Citing one death and four major accidents and a history of non-compliance between 2007 and 2011 with promised upgrades, the Federal Railroad Administration (FRA) told the Chelsea Record that they moved to re-establish the train whistle through Chelsea as a final measure to protect safety as the City has not come through with necessary improvements over a period of many years.
The situation stretches back more than a decade, and was seemingly inherited by City Manager Tom Ambrosino – who said he had dealt with similar battles with the FRA over ‘Quiet Zones’ when he was mayor of Revere.
“The City is working to re-establish the Quiet Zone,” he said. “It just is a time-consuming process. We have to have a complete redesign of the intersections and program improvements to the intersections…The expectation is that process will take 12 to 16 months and the cost will be $3.5 million.”
This Monday, Ambrosino said he will petition the Council to spend $305,000 to contract with VHB Design to work on the at-grade train intersections – such as Everett Avenue. The will have to design, approve and build four quadrant gates, whereas they only have two-quadrant gates now. That basically means that two arms will come down to block the train intersections instead of one arm. The FRA objects to one arm because many accidents occur due to people going around the one arm and being hit by trains.
There are five highway-grade intersections in Chelsea that need to be upgraded, according to the FRA.
“We’re moving as expeditiously as possible to get it done,” he said. “It is a process.”
The FRA said in April 2019, it initiated a safety review of all 931 Quiet Zones nationwide. As of May 2020, 75 percent of those Zones have been inspected and Chelsea is one of eight in the nation that had their Zone terminated. Since the Zone was terminated on April 15, the train whistles have been a super-sized thorn in the side of virtually everyone living along or even near the tracks. The whistles now sound as every train goes by, including late-night freight trains blasting the horns all through the city at times like 2 a.m.
But the FRA said not to blame them, as they had given Chelsea many chances dating back to 2007.
“FRA conducted an inspection on April 15, 2020, and notified the city the following day that the agency would begin the process of terminating its Quiet Zone because Chelsea has not complied with FRA’s Quiet Zone requirements,” said a spokesman. “Local officials have not fulfilled their legal obligations and commitments, initially agreed to in 2005, to fully implement specific highway-rail grade crossing safety engineering improvements necessary to secure and retain Quiet Zone status.”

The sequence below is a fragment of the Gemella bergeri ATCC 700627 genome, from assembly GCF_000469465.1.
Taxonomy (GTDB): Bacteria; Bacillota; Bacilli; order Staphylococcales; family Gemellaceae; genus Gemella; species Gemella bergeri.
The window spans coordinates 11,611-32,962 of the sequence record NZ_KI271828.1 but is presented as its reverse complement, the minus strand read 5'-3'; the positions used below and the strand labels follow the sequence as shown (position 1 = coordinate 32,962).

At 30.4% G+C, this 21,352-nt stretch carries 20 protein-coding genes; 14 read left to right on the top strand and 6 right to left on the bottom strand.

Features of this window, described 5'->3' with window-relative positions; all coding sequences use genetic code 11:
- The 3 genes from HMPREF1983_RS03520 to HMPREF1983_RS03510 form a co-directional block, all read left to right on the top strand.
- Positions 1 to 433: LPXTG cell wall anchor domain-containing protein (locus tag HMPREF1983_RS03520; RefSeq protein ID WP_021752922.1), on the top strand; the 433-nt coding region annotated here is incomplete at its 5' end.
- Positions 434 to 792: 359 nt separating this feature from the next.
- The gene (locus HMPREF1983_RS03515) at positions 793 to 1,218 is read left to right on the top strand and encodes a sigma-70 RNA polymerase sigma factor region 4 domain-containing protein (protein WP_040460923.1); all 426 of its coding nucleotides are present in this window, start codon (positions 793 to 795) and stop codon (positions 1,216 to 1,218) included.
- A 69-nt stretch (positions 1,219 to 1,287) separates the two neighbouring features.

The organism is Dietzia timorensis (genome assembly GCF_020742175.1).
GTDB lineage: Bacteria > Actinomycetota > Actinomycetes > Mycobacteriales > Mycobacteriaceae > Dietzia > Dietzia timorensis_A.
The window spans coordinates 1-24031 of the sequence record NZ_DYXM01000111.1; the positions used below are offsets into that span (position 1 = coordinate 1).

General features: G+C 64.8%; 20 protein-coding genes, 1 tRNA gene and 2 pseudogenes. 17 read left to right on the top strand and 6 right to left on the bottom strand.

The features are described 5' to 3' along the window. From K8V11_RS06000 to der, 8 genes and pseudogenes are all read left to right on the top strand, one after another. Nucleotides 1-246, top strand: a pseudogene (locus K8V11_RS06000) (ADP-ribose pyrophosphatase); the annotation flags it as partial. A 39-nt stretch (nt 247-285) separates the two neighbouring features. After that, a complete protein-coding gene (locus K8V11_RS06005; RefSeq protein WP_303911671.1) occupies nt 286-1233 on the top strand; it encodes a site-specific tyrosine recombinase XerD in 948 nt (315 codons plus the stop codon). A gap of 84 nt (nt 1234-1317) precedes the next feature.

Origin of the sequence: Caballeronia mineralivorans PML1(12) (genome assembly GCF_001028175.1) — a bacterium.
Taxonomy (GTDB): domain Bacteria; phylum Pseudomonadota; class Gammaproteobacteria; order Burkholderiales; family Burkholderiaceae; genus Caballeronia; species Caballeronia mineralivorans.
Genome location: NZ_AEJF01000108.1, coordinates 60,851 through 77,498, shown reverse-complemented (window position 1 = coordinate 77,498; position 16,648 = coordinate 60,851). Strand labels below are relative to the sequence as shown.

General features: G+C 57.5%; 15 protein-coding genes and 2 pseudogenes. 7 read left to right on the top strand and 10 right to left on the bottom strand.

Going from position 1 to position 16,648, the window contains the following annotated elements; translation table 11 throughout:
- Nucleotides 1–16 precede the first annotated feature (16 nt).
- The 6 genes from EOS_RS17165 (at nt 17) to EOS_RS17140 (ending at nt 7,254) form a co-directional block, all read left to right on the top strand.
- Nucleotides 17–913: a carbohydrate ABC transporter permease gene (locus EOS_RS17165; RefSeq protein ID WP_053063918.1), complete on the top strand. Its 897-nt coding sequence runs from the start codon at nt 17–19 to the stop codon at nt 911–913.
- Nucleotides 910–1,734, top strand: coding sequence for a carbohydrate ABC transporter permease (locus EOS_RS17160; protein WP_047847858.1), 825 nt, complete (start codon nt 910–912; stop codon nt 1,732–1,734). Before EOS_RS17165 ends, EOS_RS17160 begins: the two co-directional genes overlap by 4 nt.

In 2005, the City did get its Quiet Zone designation, a major win for the community, but it came with a price-tag to upgrade the intersections. That was never done, and the FRA said it has resulted in one death and three major train collisions, including:
•December 21, 2009: An automobile stopped on crossing at Spruce Street and was struck by a passenger train.
•February 11, 2015: An automobile stopped on crossing at Eastern Avenue and was struck by a passenger train.
•November 7, 2017: A pedestrian went around the gates at Everett Avenue and was struck and killed by a passenger train.
•June 26, 2019: A tractor-trailer went around the gates at West Third Street and was struck by a passenger train.
The FRA said it has been in touch with the City repeatedly between 2007 and 2011 to fulfill the safety commitments of the Quiet Zone. The City never did what it was supposed to, they said.
In 2008, the FRA noticed the City they would give them six months to develop a plan to reduce the safety risks. In February 2009, Chelsea officials explained they would move forward with installing the new gates, but by 2011 that hadn’t been done and the FRA wanted to know why. At the time, Chelsea officials said they had been trying to raise money for the project, but were unsuccessful.
In July 2019, the FRA warned the City once-again they were not in compliance with the safety requirements. So, when the inspection took place last month, the FRA’s patience seemed to have run out.
Orders went out to all engineers to blow the whistles as required at all five intersections on April 17.
While Chelsea’s Quiet Zone was originally established on June 24, 2005, and the City repeated its commitment to install 2 sets of four-quadrant gates in February 2009 and subsequently, FRA has no leeway is making this determination. The circumstances of the COVID-19 National Emergency, and the temporary reduction in vehicular traffic will not change FRA’s determination that the Chelsea Quiet Zone is non-compliant and thus poses a risk to public safety. Once the City remedies this longstanding regulatory compliance disparity, it may re-establish the Quiet Zone, the FRA said.
The Council is expected to address the matter at its Monday meeting, which is an online meeting once again.